No need to buy a new phone. You simply buy a local SIM card for your existing smartphone. You only need to present a photocopy of your passport ID page and pay 50 baht. They’ll ask you how much credit you want to put on it—200 to 300 baht is more than enough to get started. Now you have a new Thai mobile number—with nationwide coverage—and importantly internet access when you’re not within a free Wi-Fi zone.
When your credit gets low, you can simply top-up your account at any of the ubiquitous 7/11s or other convenience stores throughout the Kingdom. Or you can switch to one of the many prepaid monthly plans that may be having attractive promotions.
But the bottom line is those future employers can now easily reach you—and you them.
Develop your Power Resume (and Cover Letter)
The terms “CV” and “resume” are often used interchangeably but they’re really very different beasts.
A resume is a brief summary of your select skills and experience and shouldn’t exceed two pages. A CV can be far detailed and can stretch into half a dozen pages or more.
In all but very select applications, you will want to submit a resume. Many recruiters and job hiring authorities typically spend somewhere around 6 to 16 seconds on your resume. No one can read a resume in that timeframe; resumes are scanned.
We’ll teach you how to formulate your own Power Resume at Vantage TEFL and show you how you can survive the first-pass scans so you can achieve the goal of any resume: to get an interview.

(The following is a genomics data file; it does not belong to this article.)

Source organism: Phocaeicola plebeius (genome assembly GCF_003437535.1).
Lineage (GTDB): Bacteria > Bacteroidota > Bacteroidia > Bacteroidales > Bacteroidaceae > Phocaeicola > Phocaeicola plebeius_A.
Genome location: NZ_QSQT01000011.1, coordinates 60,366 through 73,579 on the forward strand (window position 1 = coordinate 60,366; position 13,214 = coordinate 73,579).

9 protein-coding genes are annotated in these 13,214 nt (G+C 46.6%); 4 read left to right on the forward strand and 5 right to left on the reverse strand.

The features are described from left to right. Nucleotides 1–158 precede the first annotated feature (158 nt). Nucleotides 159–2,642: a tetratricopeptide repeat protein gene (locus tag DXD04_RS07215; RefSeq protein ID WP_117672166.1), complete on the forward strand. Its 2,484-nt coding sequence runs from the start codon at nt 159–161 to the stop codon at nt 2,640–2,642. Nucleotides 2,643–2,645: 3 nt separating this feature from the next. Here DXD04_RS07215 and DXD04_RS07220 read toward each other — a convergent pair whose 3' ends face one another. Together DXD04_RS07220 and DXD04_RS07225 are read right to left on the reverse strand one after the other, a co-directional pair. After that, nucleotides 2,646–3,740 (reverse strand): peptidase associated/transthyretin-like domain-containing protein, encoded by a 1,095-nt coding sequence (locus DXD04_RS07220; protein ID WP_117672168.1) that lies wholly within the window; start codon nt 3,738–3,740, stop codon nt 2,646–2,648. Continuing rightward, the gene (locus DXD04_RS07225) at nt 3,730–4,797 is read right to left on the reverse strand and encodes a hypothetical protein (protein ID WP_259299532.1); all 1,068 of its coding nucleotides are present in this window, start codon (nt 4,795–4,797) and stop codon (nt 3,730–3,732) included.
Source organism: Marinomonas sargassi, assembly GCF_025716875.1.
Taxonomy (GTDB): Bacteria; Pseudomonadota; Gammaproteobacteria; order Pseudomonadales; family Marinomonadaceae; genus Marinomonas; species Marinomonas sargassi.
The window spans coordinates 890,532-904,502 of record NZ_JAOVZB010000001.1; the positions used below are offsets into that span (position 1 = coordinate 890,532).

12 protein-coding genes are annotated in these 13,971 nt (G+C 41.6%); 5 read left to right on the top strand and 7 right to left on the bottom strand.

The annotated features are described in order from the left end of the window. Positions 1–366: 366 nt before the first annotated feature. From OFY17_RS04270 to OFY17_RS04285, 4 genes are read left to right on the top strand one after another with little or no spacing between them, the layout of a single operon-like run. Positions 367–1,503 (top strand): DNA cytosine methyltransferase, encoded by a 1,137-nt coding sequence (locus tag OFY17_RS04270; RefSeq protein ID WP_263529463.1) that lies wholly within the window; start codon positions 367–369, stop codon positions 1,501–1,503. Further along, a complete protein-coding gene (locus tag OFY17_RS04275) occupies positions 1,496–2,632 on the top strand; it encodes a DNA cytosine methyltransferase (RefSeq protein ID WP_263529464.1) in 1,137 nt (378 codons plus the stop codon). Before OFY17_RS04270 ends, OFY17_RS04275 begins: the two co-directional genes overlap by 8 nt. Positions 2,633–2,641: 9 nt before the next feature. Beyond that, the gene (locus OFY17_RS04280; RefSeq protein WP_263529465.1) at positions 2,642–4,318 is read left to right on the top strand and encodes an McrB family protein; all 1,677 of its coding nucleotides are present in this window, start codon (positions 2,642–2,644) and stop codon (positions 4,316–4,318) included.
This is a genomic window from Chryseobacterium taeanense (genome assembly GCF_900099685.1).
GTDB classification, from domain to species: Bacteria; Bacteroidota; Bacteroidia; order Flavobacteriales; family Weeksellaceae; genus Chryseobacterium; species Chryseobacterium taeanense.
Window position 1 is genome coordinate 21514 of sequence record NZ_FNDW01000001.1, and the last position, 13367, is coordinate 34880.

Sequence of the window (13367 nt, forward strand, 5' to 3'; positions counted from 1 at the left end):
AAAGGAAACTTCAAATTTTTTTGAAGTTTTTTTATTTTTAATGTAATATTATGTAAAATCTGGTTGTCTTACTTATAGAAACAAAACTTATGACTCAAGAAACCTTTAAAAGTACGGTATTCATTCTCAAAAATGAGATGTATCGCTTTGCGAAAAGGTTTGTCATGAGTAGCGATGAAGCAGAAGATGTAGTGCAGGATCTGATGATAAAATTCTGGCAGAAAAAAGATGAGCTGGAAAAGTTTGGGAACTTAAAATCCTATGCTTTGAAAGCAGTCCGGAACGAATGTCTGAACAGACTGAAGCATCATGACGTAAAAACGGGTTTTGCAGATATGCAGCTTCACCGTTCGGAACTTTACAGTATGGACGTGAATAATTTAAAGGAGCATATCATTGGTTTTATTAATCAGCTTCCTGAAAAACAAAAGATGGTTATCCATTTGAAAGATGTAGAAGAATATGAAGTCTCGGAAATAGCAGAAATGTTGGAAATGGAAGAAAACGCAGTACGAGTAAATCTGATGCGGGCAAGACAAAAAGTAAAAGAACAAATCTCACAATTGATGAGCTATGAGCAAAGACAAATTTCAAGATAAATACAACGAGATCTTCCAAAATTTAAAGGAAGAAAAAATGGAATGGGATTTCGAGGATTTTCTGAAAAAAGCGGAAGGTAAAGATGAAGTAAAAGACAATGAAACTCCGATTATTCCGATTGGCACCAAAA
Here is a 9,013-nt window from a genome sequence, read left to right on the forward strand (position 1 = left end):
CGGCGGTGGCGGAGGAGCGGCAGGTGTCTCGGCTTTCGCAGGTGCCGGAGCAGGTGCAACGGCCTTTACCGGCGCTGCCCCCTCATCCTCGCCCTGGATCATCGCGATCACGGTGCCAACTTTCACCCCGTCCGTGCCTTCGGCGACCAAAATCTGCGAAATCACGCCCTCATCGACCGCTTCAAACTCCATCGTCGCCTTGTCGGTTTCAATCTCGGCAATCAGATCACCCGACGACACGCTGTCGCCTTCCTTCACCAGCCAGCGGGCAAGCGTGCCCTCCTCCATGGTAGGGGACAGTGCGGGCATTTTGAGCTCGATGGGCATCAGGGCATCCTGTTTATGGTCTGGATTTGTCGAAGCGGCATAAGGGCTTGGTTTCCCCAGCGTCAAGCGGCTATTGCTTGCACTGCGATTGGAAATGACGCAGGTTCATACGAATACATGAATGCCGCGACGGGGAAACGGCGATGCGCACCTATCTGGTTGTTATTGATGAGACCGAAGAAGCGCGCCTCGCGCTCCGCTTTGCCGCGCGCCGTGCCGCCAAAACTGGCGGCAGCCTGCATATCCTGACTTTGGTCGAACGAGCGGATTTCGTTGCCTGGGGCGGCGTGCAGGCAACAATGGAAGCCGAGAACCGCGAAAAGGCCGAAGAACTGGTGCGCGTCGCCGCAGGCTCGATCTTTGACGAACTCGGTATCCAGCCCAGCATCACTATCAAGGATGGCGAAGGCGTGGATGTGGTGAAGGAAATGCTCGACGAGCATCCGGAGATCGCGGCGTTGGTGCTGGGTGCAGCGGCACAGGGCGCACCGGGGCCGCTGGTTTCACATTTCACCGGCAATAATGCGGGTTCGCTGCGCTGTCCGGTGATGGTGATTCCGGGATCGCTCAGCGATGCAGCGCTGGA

We’ll also craft a Cover Letter template for you so you’re ready to tackle Thailand’s educational market segments.
Think about what you want to teach—and to whom.
There are two broad categories of teachers.
Most TEFL graduates teach English as a second language. These are general English classes that aim to develop students to achieve a basic competence in the language. This is the largest segment of English teachers.
There is also a demand for content teachers. Increasingly a number of schools offer a more immersive English experience and teach “content” subjects like math, science, geography, literature, and IT in the medium of English.
This is called CLIL—Content Language Integrated Learning. You typically need a bachelor’s degree in an appropriate major to teach content English.
Take a quick look at that infograph on our The World of English Teaching webpage. Here you see the different types of teaching jobs you’ll qualify for with your TEFL certification. They may be more roles available to you than you previously thought.
We also provide an approximate breakdown of the average salaries per school type,
Work the Definitive Job Lists
Then work the Definitive Jobs Lists.webpage.
These lists segment the education market. You can target the ones that meet your requirements to send your resume and cover letter. The “lists” are divided into these key categories:
The Top Thai 100 Public & Private Schools,
170 Thai Universities,
Teacher Employment Agencies
Private Language Schools throughout the Kingdom
The 64 “Satit” (Demonstration) Schools
Thailand Teacher Focused Facebook Groups